The printing industry's increasing focus on specialization has created tough competitive conditions for print service providers. Instead of huge-scale contracts, the space is dominated by short-term deals that fit particular needs. Companies that can't prove themselves in this fast-moving sector – and keep on doing so time and again – may end up falling behind their rivals. And with overall purchase volume down, behind isn't where businesses want to be.
Sharpening sales tactics is a process that combines time-tested secrets of brand-customer relations with unique variables that come specifically from print. Sales personnel will also have to acknowledge that they aren't the be-all and end-all of making print sales anymore. Not only are potential buyers doing large amounts of research before they ever contact possible print partners, but also the use of web-to-print portals has raised the idea of transactions that never feature a traditional sales process at all.
Possessing a tailored pitch
Alignment between salesperson and brand may be the most critical variable when it comes to bringing in a fresh client. As Printing Impressions contributor Matthew Parker pointed out, it's common for sales representatives to fall into patterns of praising and building up their own abilities rather than the company's offerings. An individual claiming that he or she can give great service and continuing attention to a contract once it's signed seems like an impressive promise – but it is actually somewhat generic. Reps at any print company could take the same approach, and potential clients may have heard the same promises elsewhere.
Really standing out isn't automatic in the printing business. Parker stated that buyers often feel like they can't distinguish between the many potential printers they could work with. In such a market, a shop that comes forward with a unique pitch may have a serious advantage. The test for a salesperson is to ask whether that individual could give the same sales pitch for a different print service provider. If so, the offers and language involved may not be distinctive and interesting enough to rise above the din of sales and offers.
Parker explained that the crux of the matter is standing out at all costs. When all the vendors come to the table with similar offers and even use cookie-cutter language to explain them, there's little there to convince a buyer to pick one over the other. In this case, the salesperson has just reduced the buyer's decision to a coin flip or die roll – a choice between a equally likely options. That isn't using the sales process to its full potential.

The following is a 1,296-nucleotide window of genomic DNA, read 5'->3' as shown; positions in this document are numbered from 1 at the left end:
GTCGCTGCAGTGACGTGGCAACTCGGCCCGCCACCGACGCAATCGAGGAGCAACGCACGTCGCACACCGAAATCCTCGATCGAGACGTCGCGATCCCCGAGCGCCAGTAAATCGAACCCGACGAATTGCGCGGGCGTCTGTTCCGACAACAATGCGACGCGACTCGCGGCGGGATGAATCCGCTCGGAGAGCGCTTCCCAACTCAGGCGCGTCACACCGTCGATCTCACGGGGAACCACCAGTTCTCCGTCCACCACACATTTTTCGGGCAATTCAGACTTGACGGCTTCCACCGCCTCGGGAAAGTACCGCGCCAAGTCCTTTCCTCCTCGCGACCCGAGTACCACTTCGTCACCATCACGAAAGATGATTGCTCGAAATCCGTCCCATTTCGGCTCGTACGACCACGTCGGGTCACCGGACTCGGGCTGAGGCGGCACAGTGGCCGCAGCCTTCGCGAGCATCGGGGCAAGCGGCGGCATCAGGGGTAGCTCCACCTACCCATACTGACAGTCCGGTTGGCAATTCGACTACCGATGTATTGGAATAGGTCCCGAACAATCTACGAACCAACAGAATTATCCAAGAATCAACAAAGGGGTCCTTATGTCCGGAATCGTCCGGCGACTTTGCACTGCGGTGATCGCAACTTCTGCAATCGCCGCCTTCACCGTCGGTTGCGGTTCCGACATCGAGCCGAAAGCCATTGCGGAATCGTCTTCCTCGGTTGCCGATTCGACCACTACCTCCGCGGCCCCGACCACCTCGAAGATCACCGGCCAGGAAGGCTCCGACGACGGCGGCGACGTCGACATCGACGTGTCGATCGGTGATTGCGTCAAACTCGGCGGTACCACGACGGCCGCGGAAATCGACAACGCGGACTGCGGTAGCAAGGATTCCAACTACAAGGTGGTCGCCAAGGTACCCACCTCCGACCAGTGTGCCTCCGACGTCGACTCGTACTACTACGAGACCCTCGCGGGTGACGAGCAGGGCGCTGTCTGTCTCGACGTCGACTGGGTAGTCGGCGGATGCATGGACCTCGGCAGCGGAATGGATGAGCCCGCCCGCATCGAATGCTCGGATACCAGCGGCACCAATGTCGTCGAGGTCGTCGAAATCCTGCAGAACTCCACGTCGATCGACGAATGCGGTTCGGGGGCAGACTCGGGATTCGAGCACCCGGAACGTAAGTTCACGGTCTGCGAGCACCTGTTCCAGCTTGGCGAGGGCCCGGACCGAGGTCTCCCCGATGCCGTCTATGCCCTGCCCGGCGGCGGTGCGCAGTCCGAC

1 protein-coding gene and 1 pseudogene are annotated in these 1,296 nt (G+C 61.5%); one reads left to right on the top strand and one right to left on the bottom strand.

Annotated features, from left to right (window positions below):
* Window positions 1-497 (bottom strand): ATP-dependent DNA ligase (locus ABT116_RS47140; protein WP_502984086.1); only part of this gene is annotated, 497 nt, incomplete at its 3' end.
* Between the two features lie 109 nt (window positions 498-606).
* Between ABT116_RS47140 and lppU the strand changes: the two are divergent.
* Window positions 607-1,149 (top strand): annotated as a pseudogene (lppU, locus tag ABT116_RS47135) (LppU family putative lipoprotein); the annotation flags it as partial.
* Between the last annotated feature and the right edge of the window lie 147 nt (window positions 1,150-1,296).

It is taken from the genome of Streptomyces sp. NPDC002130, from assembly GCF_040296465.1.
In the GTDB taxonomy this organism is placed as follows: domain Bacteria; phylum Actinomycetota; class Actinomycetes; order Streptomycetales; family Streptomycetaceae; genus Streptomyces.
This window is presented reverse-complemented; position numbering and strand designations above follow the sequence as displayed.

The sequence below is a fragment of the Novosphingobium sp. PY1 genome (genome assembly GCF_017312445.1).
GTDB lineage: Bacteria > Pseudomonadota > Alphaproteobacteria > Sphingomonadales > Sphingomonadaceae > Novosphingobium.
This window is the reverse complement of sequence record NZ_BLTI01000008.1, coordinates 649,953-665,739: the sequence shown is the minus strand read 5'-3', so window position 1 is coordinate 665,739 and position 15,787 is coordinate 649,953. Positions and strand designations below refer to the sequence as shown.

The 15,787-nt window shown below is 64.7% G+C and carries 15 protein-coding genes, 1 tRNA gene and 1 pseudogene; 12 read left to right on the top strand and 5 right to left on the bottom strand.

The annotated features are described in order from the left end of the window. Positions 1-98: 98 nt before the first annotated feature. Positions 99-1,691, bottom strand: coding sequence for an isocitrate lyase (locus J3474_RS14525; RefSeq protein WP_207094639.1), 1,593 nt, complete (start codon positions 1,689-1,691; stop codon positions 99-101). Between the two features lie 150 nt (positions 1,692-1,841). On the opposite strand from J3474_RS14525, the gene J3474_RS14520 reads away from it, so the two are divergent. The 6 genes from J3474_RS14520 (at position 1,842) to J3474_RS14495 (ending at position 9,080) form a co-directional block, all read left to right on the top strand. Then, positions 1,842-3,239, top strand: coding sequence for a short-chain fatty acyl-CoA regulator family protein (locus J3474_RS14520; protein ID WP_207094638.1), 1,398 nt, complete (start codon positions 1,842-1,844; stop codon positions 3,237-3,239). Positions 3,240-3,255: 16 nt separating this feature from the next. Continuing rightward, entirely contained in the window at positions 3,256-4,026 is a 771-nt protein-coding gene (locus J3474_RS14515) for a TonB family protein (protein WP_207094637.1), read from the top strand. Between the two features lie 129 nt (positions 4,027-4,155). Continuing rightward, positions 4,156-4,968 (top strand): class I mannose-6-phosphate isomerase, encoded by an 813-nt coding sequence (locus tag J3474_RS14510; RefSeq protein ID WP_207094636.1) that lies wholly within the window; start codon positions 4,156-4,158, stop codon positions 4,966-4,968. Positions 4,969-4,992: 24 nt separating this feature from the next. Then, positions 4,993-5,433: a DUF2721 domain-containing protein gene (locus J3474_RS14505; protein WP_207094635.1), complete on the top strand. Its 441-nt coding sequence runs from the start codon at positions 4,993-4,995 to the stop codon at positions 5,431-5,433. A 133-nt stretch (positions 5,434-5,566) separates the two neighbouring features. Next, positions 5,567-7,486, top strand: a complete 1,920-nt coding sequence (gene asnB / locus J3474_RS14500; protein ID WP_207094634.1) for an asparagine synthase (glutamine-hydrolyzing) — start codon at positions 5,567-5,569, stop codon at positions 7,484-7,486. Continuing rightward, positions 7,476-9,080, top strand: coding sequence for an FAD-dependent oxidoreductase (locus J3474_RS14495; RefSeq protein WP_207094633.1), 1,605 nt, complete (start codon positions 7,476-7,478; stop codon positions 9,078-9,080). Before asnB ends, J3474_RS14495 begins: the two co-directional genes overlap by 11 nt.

Fighting the urge to simplify
While a company has to stand out from its competitors to be noticed in the print industry, there is danger in leaning on the business's own products and solutions as main selling points. Namely, this method could end up with the firm not making an offer that suits the potential customer's needs. Every client is different, and the exact problems they're trying to solve cover a spectrum. WhatTheyThink contributor Jennifer Matt specified that failing to understand what problem they're solving is a major salesperson error in print.
After a while, print sellers can become very good at using small details of a client situation to make a print sale. Matt urged these personnel to break this habit. Someone who is waiting to hear about one specific detail before making a sales pitch likely isn't hearing and internalizing the client's whole situation. This period of listening, and of determining what the client values, can set the tone for the whole sale. Spending time and energy pitching a solution that doesn't serve a purchase is a waste of time.
Matt added that print products are cogs in client companies' workflows, rather than separate entities. Understanding the system that the printed items are slated to become a part of is an important task for a committed print salesperson. Though this takes more time than pitching solutions and ideas based on early impressions, there is value in reaching the crux of the matter. Realizing that print products will be part of a complex system allows pitches to take on greater depth.
More than a toss-up
When selling print, it's important for companies to realize how their competitors sell, then go further to please their customers. Creating pitches that are immediately more distinctive and memorable is a key way to accomplish this goal, as is working on solutions to problems that clients actually face every day. With these types of approaches, the sales process can come into focus and become less of a toss-up.